Should Kids be introduced to Skiing?
A common thought associated with winter sport like skiing is that skiers throw themselves off steep and narrow slopes. But the totality of skiing- the speed, the daring slope and terrain, and even the freezing temperature had entered my ten-year son Vivan this winter. We spend a lot of time in Gulmarg and the place is well full of skiers from all over the world. My son had begged me over and over again to try skiing but I had to deny him for all different reasons.
Later I thought it wasn’t the potential physical danger that gave me pause but I simply questioned the perception of exposing young kids to extreme sports.
Discovery was also an issue. I still remember taking my first skiing trip, to Auli, in 2003, when I was 22 and experienced the freedom and wilderness of exploring a new place on a ski with many new and old friends. Why would I rob my children of such an experience by not putting them to ski early? But the most important thing of all, I just couldn’t shake the cynical impression that extreme sports have for kids. Even Kite surfing, rock climbing, and scuba diving are there for the youth and adult but not kids so I wasn’t sure to let him try skiing.
Meanwhile, Vivan relentlessly repeated his argument regarding skiing because it looked fun and he wanted to try it.
I read an article from Richard Louv, the famous journalist, and author of Vitamin N, the essential guide to nature-rich life. He wrote the term “nature-deficit disorder.” According to him, kids should spend a lot more time in nature so that they develop into curious and capable human beings
Surely, he would think skiing, or any extreme sport for that matter, didn’t count as quality nature time for kids since there are lots of stuff involved. But to my surprise, one of his articles read, “Although extreme sports aren’t slow they can be personal and extremely stimulating. Young people are more likely to be attracted to riskier outdoor adventures.” In fact, the risk inherent in extreme sports might make some kids more aware of their surroundings. This increased awareness could help them with different aspects of life including school and home.
“One of the most significant impacts of nature deficit disorders is a decrease in attention span,” as said by Angela Hanscom, a therapist, and founder of TimberNook. This inattention leads to lack of movement, trouble controlling emotions and are more easily frustrated.
Time spent playing in nature helps your kids develop neurological systems. For instance, trekking through the jungle and different terrain helps kid organize their senses and also boost their body growth.
Time with nature also helps kids navigate fear, and extreme sports might provide even more opportunities for that than, say, a nature walk. “When kids are able to try things that scare them, and realize they can overcome the challenges, that’s very important for their development,” Hanscom said.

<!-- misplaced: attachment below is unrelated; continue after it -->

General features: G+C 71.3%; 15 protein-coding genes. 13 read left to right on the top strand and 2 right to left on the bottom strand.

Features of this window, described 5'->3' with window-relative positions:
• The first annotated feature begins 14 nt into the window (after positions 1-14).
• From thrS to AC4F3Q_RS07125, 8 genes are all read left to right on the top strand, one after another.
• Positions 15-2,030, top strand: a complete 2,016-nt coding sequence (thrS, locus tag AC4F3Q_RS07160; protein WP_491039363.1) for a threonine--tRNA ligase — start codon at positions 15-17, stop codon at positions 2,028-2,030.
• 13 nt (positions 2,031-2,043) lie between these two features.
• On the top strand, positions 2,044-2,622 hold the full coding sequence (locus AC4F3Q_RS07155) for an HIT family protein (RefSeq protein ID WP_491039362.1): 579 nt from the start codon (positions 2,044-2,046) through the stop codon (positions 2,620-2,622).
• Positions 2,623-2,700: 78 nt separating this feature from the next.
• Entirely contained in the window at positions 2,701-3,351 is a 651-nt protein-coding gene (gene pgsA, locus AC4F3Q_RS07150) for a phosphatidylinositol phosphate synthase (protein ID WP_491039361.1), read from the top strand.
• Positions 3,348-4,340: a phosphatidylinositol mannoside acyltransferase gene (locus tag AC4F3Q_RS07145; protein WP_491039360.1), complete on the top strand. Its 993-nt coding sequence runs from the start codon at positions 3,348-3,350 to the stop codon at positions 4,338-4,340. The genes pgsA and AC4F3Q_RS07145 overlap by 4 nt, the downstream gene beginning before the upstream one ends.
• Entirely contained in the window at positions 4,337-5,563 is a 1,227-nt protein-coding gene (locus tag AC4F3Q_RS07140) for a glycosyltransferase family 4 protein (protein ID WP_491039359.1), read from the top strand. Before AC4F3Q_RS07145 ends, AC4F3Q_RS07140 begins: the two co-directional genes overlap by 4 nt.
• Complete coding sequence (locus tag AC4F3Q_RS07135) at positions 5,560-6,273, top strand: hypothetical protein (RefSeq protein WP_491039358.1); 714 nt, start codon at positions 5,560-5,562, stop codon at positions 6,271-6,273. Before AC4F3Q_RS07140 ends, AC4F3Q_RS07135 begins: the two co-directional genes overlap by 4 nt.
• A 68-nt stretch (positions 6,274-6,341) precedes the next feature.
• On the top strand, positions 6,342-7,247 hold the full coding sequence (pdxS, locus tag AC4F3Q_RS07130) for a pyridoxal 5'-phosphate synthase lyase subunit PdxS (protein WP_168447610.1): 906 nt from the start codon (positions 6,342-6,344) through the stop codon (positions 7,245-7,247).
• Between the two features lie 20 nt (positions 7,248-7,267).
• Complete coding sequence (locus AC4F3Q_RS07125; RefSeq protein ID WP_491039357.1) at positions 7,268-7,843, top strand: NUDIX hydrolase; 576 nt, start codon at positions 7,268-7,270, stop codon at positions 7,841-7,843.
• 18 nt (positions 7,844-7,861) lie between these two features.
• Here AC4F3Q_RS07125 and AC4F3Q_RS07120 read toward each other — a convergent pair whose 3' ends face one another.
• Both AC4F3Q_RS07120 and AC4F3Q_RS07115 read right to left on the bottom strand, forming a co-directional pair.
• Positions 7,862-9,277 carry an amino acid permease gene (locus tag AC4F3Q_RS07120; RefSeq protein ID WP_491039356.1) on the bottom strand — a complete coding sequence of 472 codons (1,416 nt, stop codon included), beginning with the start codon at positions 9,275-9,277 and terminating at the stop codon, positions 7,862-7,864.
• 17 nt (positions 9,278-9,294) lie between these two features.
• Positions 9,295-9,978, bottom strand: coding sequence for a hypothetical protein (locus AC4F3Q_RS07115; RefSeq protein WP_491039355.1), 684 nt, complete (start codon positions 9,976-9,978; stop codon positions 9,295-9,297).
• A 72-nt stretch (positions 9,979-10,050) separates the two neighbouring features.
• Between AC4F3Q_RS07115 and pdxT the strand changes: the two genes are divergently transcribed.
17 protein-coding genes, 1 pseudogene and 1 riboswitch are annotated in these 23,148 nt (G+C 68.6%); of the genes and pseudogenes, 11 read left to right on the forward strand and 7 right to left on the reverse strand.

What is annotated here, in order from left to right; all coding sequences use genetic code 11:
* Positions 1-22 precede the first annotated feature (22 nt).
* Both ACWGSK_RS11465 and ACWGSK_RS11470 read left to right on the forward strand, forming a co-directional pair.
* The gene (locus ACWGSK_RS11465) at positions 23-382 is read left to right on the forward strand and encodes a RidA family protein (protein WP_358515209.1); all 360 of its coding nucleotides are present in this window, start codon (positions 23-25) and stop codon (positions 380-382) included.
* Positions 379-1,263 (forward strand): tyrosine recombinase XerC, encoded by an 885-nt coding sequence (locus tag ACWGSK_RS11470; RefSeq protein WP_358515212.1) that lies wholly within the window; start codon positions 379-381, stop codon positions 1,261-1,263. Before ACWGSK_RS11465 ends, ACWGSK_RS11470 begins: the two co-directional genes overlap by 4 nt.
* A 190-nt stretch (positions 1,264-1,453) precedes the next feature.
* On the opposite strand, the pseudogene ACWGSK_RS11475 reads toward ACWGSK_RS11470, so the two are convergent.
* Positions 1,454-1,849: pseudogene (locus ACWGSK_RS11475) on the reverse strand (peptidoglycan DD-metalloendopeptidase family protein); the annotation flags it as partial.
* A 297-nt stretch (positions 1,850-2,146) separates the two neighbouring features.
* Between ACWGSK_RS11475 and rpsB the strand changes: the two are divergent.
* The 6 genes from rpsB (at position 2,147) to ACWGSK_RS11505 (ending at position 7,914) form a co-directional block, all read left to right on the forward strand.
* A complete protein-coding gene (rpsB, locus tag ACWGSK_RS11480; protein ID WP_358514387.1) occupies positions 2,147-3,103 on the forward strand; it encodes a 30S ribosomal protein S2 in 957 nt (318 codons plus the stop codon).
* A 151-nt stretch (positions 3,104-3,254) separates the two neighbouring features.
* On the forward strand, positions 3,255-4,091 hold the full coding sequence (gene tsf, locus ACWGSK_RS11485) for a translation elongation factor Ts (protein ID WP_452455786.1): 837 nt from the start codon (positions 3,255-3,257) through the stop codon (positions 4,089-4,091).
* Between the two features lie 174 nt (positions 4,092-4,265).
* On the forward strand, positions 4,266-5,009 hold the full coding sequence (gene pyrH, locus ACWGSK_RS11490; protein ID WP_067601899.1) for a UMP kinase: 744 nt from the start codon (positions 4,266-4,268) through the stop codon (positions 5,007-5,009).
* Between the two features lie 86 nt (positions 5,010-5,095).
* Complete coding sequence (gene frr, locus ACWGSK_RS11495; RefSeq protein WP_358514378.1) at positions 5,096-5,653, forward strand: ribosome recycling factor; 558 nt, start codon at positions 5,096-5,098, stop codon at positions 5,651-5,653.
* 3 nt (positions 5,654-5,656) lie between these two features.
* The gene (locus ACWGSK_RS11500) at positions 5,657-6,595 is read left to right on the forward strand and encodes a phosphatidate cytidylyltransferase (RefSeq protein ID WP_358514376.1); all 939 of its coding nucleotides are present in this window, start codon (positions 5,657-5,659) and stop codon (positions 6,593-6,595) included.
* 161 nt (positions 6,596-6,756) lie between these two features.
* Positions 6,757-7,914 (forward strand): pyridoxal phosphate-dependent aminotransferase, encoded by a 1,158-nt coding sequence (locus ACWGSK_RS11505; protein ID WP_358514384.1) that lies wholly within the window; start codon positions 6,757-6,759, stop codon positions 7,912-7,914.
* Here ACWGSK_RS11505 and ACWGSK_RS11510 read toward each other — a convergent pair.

After reading all this from such people, my heart whispered to go ahead to give skiing lessons and Ski with Vivan.
It’s OK to give your child amazing experiences at an early age, and it’s formative for the brain. Besides, you don’t know what’s going to be meaningful to them later on, and they might discover something completely different when they’re 16.
So, later I did took Vivan with me for skiing on the baby slopes the next day. Our instructor explained the know-hows of skiing and safety rules and regulations. On the third day, Vivan descended a little less sloppy on the snow. He was visibly still a bit nervous but did walk his ski down the sections that scared him. I was nearly knocked over by the unexpected joy I felt at sharing these shreds with my boy
As our family descended the mountain, I thought of something that I read. Scientists who study human perception no longer assume we have only five senses: taste, touch, smell, sight, and hearing. The number now ranges from a conservative ten to as many as 30. Yet most of us—kids and adults alike—exist in a predominantly digital environment that asks us to spend enormous energy blocking out many of these senses so we can focus narrowly on the screen in front of our eyes.
As I watched Vivan descend the slopes I could sense the blood coursing through his veins and his little brain exploding with joy as all of his interests intertwined—getting dirty, having fun on the ski, playing with snow, making new friends. We all felt completely, alertly, happily alive as every sense was stimulated. The kids flocked to the trail like icebound penguins to the sea. It was extreme in the best possible way.
I am Shweta Chougle, working in the legal sector and am a full-time mom. Have a special place for in Skiing in my heart and I was in a constant dilemma whether to pass it over to my son at his early stage. After researching and evaluating quite a few articles, this is what I went through.